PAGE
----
While I'll agree with your prescription for change, I'll quibble a bit on how close we currently are.

While Kerry won over 48% of the popular vote, due to the way the the Senate and House lines are drawn, he did much worse when you map his results on the Congressional lines.

Kerry ran ahead of Bush in only 19 out of 50 states and only 180 of 435 Congressional districts. So that 48% of the popular vote translates thusly:

Dem 38% - Senate: Kerry 38 Bush 62
Dem 41% - House: Kerry 180 Bush 255

One meaning of this is that even in a 50/50 election, the current Democratic coalition gets badly beat in the House and Senate. Look for example at the Gore race in 2000 where despite winning more votes than Bush, he still got massacred by Bush in both Congressional districts and states:

Dem 40% - Senate: Gore 40 Bush 60
Dem 45% - House: Gore 194 Bush 241

Another meaning of this is that all votes don't count the same. Winning one more Democratic vote in rural Missouri can be worth a lot more to achieving a national electoral majority coalition than winning two more votes in urban Cleveland or winning five more votes anywhere in Massachusetts.

The storm clouds brewing suggest we'll do quite well this current November, but until we win a bunch of permanent new converts in the Republican strongholds of inland America and rural America, we'll continue to be fighting an uphill battle most Novembers. The difficulties Chuck Schumer faces in winning races in red states will persist until we welcome enough voters into our tent to turn those states a bit less red.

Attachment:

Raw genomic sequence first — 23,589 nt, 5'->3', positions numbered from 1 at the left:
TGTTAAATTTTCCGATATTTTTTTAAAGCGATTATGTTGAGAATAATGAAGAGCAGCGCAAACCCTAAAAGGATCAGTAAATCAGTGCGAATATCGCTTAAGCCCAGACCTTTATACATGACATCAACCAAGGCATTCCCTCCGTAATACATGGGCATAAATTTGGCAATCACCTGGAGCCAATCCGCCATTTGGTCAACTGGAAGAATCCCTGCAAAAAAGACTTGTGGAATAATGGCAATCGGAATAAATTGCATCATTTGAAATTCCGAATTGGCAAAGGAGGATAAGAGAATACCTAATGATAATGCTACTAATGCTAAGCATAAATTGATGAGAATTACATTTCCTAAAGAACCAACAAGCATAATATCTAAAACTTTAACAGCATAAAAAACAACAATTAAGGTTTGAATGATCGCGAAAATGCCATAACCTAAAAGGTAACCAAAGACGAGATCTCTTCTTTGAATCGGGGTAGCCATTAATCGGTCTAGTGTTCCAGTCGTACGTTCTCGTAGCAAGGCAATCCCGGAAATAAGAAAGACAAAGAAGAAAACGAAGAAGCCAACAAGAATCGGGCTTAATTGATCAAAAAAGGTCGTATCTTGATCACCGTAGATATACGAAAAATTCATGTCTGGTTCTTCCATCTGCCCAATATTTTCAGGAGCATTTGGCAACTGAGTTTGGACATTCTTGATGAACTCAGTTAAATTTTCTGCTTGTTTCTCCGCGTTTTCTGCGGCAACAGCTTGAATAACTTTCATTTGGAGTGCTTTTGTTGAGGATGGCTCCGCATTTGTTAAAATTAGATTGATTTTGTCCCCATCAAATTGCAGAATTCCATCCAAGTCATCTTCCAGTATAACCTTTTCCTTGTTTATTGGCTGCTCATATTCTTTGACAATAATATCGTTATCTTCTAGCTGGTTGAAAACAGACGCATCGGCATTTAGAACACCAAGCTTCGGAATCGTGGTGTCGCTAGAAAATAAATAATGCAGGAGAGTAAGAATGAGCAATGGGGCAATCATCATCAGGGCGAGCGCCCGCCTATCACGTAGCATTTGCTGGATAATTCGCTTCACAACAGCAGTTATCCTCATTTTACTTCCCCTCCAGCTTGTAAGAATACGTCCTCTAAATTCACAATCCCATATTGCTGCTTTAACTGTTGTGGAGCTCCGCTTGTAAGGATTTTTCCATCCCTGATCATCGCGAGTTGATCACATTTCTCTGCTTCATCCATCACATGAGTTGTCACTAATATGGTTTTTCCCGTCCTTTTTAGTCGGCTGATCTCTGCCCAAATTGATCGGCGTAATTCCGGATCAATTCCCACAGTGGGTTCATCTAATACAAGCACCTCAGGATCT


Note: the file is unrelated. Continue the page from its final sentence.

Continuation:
"I think the answer is to nominate a charismatic, liberal, working-class Southerner."

Happily, I think that's also the best way to solve the regional / demographic problem I'm describing.

Posted by: Petey | Apr 10, 2006 7:07:40 AM

So...you want to throw Women & Gays & Blacks under the bus?

Yes, that's exactly what I heard Petey say. He wants the Dixiecrats back, with less overt racism, more homophobia and misogyny, or at least a head fake in that direction to theoretically peel of some soft culture war believers. Because the Southerners need to be pandered to -- they're too parochial to ever vote for someone who doesn't suck up to their cultural insecurities.

Except what's funny is the prescriptions that he and Neil want play right into the culture wars, which the Dems are always going to lose. Does anyone believe that the Republicans won't sell out women and gays harder and faster than the Democrats?

The other question, of course, is what one actually does to build a movement, not just slide by in one election. And I don't hear anything from either of them (despite Neil's occasional laments about poverty) that would unwind the corporate control of both parties, which is at the heart of the accurate perception that the Democrats don't really stand for working people.

Why people like Neil and Petey want to play the populist game in the culture wars instead of economics is beyond me. The Republicans will always win that game. I wrote a while ago about Bernie Sanders, who destroys Republicans in parts of Vermont that go Republican by 20+% for the other parts of the ticket.